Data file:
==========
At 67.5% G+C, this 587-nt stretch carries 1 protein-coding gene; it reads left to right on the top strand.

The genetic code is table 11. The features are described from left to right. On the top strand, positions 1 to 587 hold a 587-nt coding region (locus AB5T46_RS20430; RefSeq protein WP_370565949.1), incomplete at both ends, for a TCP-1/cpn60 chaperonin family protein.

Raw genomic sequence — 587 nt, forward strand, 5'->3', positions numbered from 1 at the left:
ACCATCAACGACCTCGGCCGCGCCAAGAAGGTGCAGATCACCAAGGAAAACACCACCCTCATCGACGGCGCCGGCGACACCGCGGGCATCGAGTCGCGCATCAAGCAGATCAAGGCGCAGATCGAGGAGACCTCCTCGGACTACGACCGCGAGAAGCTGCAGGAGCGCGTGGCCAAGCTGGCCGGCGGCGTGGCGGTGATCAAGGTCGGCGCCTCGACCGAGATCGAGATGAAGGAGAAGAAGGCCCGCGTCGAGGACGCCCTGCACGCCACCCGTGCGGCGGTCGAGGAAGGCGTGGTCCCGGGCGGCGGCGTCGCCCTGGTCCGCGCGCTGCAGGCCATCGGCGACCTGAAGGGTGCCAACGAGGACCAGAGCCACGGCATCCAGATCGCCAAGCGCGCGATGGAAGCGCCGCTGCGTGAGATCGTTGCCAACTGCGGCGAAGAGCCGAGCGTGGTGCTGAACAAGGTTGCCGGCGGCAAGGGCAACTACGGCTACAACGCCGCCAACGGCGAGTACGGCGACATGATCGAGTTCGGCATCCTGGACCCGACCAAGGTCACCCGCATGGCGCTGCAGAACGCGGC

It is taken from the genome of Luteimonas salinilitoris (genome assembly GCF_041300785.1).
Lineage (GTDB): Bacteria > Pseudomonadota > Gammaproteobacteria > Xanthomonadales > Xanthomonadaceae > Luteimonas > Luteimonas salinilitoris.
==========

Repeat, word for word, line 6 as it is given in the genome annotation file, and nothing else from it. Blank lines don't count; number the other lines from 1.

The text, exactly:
Lineage (GTDB): Bacteria > Pseudomonadota > Gammaproteobacteria > Xanthomonadales > Xanthomonadaceae > Luteimonas > Luteimonas salinilitoris.